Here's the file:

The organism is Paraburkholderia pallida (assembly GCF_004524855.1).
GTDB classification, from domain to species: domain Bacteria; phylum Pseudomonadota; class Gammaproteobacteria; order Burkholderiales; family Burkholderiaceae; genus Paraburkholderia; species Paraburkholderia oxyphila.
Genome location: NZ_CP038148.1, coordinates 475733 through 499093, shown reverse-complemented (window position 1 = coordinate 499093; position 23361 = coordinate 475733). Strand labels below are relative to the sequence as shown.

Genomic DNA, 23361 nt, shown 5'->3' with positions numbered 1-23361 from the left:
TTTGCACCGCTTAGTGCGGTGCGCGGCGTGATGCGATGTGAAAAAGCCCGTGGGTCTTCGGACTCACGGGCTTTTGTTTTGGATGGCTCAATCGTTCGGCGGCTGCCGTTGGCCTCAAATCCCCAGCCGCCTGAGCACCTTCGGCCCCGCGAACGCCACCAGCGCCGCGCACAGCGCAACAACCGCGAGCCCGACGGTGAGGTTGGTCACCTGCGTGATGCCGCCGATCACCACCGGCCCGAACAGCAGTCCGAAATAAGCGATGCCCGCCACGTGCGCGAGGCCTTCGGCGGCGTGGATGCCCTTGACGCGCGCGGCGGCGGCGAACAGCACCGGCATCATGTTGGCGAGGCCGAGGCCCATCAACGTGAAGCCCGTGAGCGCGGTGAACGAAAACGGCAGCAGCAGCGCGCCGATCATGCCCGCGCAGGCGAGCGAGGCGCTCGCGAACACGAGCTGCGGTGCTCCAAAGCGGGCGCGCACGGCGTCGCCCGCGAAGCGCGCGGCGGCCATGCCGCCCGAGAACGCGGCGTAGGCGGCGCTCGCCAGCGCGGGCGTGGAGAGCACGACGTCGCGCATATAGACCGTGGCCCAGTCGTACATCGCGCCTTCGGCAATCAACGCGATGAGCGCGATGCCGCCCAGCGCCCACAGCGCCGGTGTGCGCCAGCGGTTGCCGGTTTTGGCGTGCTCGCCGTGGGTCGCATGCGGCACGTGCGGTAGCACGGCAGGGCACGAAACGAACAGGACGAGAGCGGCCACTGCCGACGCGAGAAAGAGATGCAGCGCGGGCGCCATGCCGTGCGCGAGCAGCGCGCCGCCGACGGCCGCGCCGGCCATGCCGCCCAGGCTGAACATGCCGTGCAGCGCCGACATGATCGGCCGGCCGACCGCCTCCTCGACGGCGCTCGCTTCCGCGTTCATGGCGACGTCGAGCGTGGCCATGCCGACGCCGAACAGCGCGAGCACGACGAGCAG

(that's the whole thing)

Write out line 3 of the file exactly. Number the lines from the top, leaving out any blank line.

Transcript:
Genome location: NZ_CP038148.1, coordinates 475733 through 499093, shown reverse-complemented (window position 1 = coordinate 499093; position 23361 = coordinate 475733). Strand labels below are relative to the sequence as shown.